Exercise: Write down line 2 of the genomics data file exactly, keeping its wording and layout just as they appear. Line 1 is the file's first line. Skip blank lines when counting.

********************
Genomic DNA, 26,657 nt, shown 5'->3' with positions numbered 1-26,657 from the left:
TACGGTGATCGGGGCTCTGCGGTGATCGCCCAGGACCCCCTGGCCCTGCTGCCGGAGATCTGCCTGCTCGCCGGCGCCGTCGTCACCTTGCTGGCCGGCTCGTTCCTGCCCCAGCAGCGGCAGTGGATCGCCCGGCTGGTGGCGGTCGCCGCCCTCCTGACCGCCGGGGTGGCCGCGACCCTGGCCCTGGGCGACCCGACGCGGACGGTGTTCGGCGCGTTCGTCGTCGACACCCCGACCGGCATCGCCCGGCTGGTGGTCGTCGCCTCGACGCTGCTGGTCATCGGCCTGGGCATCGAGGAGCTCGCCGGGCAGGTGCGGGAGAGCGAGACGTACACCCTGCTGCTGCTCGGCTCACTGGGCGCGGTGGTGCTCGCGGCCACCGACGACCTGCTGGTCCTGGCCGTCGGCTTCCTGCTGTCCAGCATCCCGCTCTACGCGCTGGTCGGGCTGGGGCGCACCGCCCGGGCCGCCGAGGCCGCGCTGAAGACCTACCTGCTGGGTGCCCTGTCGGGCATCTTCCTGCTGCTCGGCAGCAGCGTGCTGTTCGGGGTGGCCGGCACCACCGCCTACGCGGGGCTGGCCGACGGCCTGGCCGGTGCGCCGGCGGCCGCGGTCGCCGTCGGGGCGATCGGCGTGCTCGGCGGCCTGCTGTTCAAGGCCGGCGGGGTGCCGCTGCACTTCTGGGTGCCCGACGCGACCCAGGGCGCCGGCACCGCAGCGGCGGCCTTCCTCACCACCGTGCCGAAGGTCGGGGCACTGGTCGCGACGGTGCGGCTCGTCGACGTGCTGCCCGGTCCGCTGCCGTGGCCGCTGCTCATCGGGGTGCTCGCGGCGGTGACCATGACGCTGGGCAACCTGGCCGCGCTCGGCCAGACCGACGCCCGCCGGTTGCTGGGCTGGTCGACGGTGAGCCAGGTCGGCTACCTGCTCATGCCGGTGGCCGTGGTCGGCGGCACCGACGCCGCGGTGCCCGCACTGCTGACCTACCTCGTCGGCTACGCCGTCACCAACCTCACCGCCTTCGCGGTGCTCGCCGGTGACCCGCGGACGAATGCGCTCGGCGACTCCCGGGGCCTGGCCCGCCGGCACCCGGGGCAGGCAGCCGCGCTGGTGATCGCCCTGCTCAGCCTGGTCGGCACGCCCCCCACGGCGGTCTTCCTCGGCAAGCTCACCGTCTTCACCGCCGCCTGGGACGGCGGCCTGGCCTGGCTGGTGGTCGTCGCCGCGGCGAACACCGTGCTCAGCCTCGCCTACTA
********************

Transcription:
TACGGTGATCGGGGCTCTGCGGTGATCGCCCAGGACCCCCTGGCCCTGCTGCCGGAGATCTGCCTGCTCGCCGGCGCCGTCGTCACCTTGCTGGCCGGCTCGTTCCTGCCCCAGCAGCGGCAGTGGATCGCCCGGCTGGTGGCGGTCGCCGCCCTCCTGACCGCCGGGGTGGCCGCGACCCTGGCCCTGGGCGACCCGACGCGGACGGTGTTCGGCGCGTTCGTCGTCGACACCCCGACCGGCATCGCCCGGCTGGTGGTCGTCGCCTCGACGCTGCTGGTCATCGGCCTGGGCATCGAGGAGCTCGCCGGGCAGGTGCGGGAGAGCGAGACGTACACCCTGCTGCTGCTCGGCTCACTGGGCGCGGTGGTGCTCGCGGCCACCGACGACCTGCTGGTCCTGGCCGTCGGCTTCCTGCTGTCCAGCATCCCGCTCTACGCGCTGGTCGGGCTGGGGCGCACCGCCCGGGCCGCCGAGGCCGCGCTGAAGACCTACCTGCTGGGTGCCCTGTCGGGCATCTTCCTGCTGCTCGGCAGCAGCGTGCTGTTCGGGGTGGCCGGCACCACCGCCTACGCGGGGCTGGCCGACGGCCTGGCCGGTGCGCCGGCGGCCGCGGTCGCCGTCGGGGCGATCGGCGTGCTCGGCGGCCTGCTGTTCAAGGCCGGCGGGGTGCCGCTGCACTTCTGGGTGCCCGACGCGACCCAGGGCGCCGGCACCGCAGCGGCGGCCTTCCTCACCACCGTGCCGAAGGTCGGGGCACTGGTCGCGACGGTGCGGCTCGTCGACGTGCTGCCCGGTCCGCTGCCGTGGCCGCTGCTCATCGGGGTGCTCGCGGCGGTGACCATGACGCTGGGCAACCTGGCCGCGCTCGGCCAGACCGACGCCCGCCGGTTGCTGGGCTGGTCGACGGTGAGCCAGGTCGGCTACCTGCTCATGCCGGTGGCCGTGGTCGGCGGCACCGACGCCGCGGTGCCCGCACTGCTGACCTACCTCGTCGGCTACGCCGTCACCAACCTCACCGCCTTCGCGGTGCTCGCCGGTGACCCGCGGACGAATGCGCTCGGCGACTCCCGGGGCCTGGCCCGCCGGCACCCGGGGCAGGCAGCCGCGCTGGTGATCGCCCTGCTCAGCCTGGTCGGCACGCCCCCCACGGCGGTCTTCCTCGGCAAGCTCACCGTCTTCACCGCCGCCTGGGACGGCGGCCTGGCCTGGCTGGTGGTCGTCGCCGCGGCGAACACCGTGCTCAGCCTCGCCTACTA